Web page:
It would serve no useful purpose to belabor the matter. Appellant's counsel concede that they ‘undertake a difficult task when * * * [they] attempt to establish that there was an unfair trial by a judge of high standing and reputation.’ After reviewing the entire record, we are of the opinion that the attempt is not successful.
2. The court did not commit prejudicial error in excluding evidence.
(a) As to adulterous conduct:
Appellant correctly urges that evidence of adulterous conduct, falling short of actual adultery, is admissible in support of a charge of cruelty. San Chez v. Superior Court, 153 Cal.App.2d 162, 164, 165, 314 P.2d 135, and cases there cited; 16 Cal.Jur.2d 323. The pretrial order states that the ‘wife contends there is adulterous conduct on the part of the husband.’ Nevertheless, when such evidence was offered, the court erroneously excluded it. The exclusion, however, was not prejudicial, for three reasons:
First, the only evidence offered was the receipt at the parties' home of some letters from another woman, addressed to the husband, one of which was ‘opened by mistake.’ The letters were returned by appellant, presumably to the sender. Just before the wife so testified, the court said, ‘Make your offer of proof.’ None was made, except the testimony just mentioned. There is no suggestion that counsel had other evidence to offer. The fact that the letters were received is in evidence; their contents would be hearsay. No attempt was made to cross-examine respondent on the subject. We cannot believe that the result would probably have been different if if the evidence had been received.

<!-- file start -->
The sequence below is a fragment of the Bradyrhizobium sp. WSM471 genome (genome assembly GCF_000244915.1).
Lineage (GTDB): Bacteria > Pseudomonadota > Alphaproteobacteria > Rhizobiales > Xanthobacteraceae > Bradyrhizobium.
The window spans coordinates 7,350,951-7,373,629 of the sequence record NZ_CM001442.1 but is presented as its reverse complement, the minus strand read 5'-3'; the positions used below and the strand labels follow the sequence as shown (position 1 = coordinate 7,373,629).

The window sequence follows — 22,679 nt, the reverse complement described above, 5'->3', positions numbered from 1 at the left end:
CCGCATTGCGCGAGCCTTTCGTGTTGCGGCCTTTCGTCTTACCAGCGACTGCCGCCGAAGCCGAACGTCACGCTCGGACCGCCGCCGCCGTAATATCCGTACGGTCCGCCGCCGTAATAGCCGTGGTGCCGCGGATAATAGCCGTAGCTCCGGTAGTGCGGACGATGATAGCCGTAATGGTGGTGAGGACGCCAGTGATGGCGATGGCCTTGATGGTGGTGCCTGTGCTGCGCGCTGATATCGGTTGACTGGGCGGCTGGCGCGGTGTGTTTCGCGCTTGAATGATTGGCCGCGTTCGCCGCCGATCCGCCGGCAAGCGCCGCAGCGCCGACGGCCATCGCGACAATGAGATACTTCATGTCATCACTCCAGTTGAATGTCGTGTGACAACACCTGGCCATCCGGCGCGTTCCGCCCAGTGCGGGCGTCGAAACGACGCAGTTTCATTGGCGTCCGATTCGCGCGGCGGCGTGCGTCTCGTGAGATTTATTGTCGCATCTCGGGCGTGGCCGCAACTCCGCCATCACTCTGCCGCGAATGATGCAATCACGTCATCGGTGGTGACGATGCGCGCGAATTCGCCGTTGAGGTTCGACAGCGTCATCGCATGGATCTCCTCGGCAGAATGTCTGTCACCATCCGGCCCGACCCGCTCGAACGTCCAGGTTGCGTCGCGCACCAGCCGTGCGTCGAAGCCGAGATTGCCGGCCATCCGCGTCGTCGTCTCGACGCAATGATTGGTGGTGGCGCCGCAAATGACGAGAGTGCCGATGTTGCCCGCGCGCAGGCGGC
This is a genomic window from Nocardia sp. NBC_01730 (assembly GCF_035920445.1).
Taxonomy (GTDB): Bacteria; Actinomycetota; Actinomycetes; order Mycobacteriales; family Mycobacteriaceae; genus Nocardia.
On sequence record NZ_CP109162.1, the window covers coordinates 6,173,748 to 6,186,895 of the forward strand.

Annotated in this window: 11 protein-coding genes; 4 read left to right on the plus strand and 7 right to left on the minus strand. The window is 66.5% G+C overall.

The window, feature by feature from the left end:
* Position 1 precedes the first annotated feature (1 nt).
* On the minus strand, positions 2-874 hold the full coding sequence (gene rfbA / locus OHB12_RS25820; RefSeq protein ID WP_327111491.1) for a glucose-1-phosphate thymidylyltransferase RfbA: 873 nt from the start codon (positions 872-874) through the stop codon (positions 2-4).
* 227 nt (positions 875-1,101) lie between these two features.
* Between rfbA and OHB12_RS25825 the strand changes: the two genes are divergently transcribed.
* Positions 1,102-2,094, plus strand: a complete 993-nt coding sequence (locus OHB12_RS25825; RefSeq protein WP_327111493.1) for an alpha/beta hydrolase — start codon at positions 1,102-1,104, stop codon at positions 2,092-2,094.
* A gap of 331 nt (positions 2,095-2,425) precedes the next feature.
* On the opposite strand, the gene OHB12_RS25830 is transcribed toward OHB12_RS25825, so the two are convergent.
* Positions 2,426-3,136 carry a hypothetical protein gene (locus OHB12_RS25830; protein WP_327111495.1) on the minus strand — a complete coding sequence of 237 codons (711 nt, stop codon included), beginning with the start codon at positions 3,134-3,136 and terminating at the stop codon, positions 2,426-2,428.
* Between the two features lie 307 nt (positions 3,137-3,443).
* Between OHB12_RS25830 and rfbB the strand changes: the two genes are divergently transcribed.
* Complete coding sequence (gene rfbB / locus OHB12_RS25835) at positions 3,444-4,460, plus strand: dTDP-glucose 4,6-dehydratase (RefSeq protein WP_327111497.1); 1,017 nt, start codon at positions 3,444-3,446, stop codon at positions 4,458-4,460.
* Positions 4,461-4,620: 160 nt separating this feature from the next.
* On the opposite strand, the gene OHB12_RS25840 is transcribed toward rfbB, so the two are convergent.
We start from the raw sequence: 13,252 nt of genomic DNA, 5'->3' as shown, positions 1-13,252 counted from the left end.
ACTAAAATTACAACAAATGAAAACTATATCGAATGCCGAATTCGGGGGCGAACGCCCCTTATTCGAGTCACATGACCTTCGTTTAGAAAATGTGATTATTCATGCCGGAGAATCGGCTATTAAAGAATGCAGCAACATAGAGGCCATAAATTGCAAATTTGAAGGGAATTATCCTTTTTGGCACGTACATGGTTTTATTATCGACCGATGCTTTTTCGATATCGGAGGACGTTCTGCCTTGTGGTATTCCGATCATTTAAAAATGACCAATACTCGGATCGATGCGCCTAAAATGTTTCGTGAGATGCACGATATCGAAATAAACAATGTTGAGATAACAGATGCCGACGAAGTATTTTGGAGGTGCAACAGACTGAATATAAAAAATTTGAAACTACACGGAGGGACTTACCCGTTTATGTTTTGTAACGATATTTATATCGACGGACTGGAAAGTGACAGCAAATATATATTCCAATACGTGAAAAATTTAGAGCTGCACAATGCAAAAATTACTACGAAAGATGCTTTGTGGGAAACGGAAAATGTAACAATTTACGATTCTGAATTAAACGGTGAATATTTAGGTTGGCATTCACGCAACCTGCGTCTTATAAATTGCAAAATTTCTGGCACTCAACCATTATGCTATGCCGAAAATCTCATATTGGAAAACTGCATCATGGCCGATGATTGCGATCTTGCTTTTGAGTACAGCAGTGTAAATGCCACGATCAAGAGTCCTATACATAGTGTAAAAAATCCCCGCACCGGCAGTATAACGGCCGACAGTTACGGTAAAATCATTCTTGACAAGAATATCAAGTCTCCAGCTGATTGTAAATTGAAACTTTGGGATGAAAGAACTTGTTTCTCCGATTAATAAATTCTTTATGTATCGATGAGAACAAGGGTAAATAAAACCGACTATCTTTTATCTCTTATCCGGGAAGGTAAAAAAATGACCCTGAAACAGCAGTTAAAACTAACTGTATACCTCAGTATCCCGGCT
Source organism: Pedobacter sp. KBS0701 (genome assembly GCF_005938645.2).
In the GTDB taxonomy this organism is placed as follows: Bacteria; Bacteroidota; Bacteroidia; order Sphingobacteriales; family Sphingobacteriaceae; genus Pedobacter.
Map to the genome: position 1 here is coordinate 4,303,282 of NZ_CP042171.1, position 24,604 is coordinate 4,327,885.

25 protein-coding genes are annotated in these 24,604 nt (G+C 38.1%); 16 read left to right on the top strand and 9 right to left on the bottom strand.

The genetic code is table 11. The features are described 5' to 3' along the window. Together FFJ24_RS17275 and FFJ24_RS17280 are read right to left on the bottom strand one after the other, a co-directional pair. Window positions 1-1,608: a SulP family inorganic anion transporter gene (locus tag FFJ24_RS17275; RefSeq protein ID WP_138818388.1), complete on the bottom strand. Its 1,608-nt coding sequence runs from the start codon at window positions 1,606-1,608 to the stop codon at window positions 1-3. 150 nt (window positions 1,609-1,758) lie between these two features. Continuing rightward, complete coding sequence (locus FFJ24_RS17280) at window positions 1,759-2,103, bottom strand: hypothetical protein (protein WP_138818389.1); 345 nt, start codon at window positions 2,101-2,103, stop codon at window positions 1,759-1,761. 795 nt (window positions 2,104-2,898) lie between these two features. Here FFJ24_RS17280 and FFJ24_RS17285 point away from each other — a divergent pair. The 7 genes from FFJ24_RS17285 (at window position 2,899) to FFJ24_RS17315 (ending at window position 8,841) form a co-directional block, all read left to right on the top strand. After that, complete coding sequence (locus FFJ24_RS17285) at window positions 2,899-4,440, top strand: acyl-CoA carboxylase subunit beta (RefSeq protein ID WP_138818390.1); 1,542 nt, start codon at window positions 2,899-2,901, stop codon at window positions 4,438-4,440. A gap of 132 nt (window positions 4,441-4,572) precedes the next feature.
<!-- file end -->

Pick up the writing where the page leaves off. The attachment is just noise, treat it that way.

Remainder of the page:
Second, the court awarded appellant a divorce on the ground of cruelty. This was what the evidence was offered to show.
Third, the evidence would not have been relevant to the issue of how much alimony appellant should receive, as appellant claims it would. It is true that ever since the decision of the Supreme Court in De Burgh v. De Burgh, supra, 39 Cal.2d 858, 250 P.2d 598, the court may, when it grants a divorce to both parties, award alimony to either, ‘for the basis of liability for alimony is the granting of a divorce against the person required to pay it. See Civil Code, § 139.’ 39 Cal.2d at page 874, 250 P.2d at page 607; see also Gilmore v. Gilmore, 45 Cal.2d 142, 148, 287 P.2d 769. It is also true that in deciding which party shall receive alimony, the court considers the comparative fault of the two. Mueller v. Mueller, supra, 44 Cal.2d 527, 531, 532, 282 P.2d 869. This the court did, and it awarded alimony to the appellant.
We think that at that point comparison of the fault of the parties had fulfilled its function. In determining the amount and duration of alimony to be awarded under Civil Code, §§ 139 and 142, the court was required to consider ‘the circumstances of the respective parties' (Civ.Code, § 139) and it could also consider the facts that the parties had been married for only six years and had only lived together about 300 days when they separated, that there were no children, that before the marriage appellant had been self-supporting, that it was her third marriage, and that she was to receive, from the sale of community property, several thousand dollars. Cf. Civ.Code, § 142. The court's remarks on motion for new trial indicate that it did consider such matters, and desired that appellant be provided for during the period of one year, while she was seeking employment.
‘In theory, alimony is considered to be compensation to the injured spouse for the loss resulting from the other's breach of the obligations of the marital relationship [citation]. But the right to receive it depends not alone upon the granting of a divorce for the fault of the opposing party, but also upon a showing that the circumstances of the parties justify the award made.’ Hall v. Superior Court, 45 Cal.2d 377, 384, 289 P.2d 431, 435.